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Emory’s Justin C. Burton receives $1.25 million Moore Foundation Award
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Justin Burton, associate professor of physics, has received a $1.25 million grant to further his work investigating problems at the intersection of physics and geoscience.

The Gordon and Betty Moore Foundation has awarded a $1.25 million Physics Investigators Initiative grant to Justin C. Burton, an associate professor of physics at Emory University. The grant will cover the next five years of Burton’s investigation in advancing the scientific frontier in experimental physics. 

Burton’s investigative research works to bridge the communication gap between geoscientists and soft matter experimentalists, who currently use different terminology to describe the same phenomena.

“This award is about new directions. It will allow our lab to investigate problems at the interface of physics and geoscience, problems with a direct impact on climate change,” says Burton. 

Burton’s research on geoscience and soft matter is expected to have immense impact and open new avenues of experimental soft matter physics for adapting to a changing climate. 

His group’s experiments aim to capture fundamental features of geophysical soft matter in the laboratory. They investigate the slow creep of materials such as glacial ice, the failure of granular materials and debris flows and the interactions of levitated dust particles in the atmosphere.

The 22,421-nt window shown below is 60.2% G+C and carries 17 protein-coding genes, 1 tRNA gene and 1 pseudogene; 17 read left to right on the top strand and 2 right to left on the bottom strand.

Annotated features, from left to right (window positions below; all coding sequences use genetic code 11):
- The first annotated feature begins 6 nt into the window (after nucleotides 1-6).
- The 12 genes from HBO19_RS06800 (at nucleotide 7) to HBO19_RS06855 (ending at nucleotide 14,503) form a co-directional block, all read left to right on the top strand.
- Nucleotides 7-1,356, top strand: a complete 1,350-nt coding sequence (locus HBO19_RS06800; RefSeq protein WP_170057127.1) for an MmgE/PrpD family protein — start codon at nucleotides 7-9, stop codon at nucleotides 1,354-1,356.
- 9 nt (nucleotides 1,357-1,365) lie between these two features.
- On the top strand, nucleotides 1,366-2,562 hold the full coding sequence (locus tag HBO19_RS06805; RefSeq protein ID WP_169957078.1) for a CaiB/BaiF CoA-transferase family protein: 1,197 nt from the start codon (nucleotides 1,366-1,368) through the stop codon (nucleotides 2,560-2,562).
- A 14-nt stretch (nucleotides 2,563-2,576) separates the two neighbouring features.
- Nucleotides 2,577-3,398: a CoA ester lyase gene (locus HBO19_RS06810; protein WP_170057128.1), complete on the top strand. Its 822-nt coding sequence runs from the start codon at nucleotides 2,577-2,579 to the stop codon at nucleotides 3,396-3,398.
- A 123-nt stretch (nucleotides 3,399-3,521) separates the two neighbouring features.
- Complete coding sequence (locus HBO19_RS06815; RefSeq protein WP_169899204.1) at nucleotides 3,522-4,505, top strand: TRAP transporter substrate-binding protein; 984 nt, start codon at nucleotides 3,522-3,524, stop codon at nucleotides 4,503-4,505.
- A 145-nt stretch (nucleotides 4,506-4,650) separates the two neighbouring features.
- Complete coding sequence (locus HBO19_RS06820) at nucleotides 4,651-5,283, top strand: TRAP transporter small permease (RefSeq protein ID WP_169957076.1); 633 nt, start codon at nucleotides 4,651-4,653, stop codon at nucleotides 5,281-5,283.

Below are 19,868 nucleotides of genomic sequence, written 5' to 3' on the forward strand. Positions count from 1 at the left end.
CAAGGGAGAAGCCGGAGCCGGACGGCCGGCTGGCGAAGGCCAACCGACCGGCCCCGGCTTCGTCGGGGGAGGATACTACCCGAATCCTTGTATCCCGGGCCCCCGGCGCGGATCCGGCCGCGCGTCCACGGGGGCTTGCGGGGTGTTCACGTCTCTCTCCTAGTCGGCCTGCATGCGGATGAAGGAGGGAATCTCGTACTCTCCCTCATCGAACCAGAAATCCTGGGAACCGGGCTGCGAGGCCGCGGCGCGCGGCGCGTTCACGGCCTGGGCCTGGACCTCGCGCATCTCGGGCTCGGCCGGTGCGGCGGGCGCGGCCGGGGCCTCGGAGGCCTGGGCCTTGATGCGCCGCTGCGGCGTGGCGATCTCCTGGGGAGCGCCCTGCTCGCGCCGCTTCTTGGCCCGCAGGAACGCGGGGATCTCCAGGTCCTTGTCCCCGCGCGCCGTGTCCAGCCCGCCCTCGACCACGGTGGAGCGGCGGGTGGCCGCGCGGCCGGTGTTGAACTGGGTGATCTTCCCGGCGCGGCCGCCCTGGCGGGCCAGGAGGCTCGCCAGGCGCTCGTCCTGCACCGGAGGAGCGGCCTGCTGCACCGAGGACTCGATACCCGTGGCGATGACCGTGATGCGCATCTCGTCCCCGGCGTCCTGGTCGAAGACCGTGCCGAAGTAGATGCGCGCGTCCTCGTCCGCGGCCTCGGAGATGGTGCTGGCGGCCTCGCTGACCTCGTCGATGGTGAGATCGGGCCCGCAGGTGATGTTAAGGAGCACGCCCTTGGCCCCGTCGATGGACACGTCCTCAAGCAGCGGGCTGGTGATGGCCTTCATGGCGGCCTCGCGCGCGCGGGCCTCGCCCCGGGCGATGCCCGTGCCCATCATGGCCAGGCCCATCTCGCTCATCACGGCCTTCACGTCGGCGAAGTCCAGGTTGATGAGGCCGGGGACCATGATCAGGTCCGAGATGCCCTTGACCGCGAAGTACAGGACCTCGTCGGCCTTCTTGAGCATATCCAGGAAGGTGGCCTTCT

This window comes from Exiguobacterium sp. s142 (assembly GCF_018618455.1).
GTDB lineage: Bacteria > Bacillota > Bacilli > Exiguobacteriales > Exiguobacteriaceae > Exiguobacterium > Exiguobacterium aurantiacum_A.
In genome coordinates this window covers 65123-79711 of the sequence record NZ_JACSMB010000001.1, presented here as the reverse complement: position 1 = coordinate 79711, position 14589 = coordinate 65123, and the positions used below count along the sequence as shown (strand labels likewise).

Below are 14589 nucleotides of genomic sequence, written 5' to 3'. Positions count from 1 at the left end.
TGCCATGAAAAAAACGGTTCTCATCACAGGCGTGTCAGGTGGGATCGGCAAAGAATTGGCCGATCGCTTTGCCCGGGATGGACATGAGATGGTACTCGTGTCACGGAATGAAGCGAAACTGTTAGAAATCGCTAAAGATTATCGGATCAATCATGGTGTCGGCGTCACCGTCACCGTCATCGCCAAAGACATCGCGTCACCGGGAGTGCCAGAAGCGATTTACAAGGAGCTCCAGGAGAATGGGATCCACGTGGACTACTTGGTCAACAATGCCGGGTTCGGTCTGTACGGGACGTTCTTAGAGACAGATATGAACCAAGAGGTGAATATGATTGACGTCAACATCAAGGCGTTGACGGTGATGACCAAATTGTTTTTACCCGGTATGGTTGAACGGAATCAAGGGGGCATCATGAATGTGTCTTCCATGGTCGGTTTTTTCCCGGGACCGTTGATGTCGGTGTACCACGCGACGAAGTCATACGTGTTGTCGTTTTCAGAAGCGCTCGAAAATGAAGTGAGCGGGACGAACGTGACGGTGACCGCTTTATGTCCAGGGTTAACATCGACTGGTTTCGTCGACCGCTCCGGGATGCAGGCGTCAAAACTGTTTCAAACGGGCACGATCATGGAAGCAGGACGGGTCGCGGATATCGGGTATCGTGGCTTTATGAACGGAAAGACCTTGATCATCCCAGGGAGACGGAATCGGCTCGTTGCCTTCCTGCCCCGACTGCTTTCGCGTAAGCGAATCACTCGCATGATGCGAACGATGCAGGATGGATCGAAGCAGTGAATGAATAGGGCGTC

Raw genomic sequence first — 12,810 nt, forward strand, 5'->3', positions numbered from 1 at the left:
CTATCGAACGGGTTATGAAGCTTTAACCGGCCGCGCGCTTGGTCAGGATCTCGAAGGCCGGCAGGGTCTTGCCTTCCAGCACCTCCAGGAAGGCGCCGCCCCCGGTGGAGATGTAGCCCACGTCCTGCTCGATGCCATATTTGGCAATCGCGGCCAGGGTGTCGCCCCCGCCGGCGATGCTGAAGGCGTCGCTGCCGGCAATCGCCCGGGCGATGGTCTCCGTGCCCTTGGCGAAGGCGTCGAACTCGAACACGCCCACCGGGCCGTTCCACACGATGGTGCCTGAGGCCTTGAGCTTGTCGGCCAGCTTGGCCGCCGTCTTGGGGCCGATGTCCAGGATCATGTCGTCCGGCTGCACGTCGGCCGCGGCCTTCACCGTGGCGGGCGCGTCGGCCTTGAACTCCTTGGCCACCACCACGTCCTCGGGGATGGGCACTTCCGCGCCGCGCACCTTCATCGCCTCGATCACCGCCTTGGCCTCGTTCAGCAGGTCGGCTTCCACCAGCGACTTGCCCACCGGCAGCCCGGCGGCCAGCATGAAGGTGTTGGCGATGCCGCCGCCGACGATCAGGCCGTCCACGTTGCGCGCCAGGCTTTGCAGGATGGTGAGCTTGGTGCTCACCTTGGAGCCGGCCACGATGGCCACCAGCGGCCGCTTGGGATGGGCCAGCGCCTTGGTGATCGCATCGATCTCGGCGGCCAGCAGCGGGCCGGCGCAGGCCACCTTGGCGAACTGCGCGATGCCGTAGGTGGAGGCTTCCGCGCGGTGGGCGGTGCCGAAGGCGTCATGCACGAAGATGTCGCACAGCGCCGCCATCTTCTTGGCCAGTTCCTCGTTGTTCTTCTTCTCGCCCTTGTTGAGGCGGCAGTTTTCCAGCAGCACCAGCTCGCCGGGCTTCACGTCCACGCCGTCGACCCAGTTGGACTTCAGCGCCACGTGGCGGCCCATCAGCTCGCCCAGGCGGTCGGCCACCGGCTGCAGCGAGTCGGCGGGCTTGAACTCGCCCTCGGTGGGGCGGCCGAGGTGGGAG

In previous research, Burton helped develop a prototype acoustic levitation system that opens the door for air-culturing microbes in a well-controlled laboratory environment. 

This study led to Burton receiving a $1.2 million W.M. Keck Foundation award to explore an unprecedented study on how microbes adapt to living in the air and their roles in the ecosystem.

“Emory College leadership is absolutely thrilled that Dr. Burton has received this prestigious research award from the Betty and Gordon Moore Foundation,” says Anita Corbett, Samuel C. Dobbs Professor of Biology and senior associate dean of research at Emory College. 

“This Foundation supports path-breaking scientific discovery with the goal of creating positive outcomes for future generations,” Corbett says. “Professor Burton’s work on this project is key for empowering collaboration between different scientific communities, soft matter physicists and geoscientists that need to work together to effectively combat climate change now and in the future. The College is proud to support such scientific leaders.”

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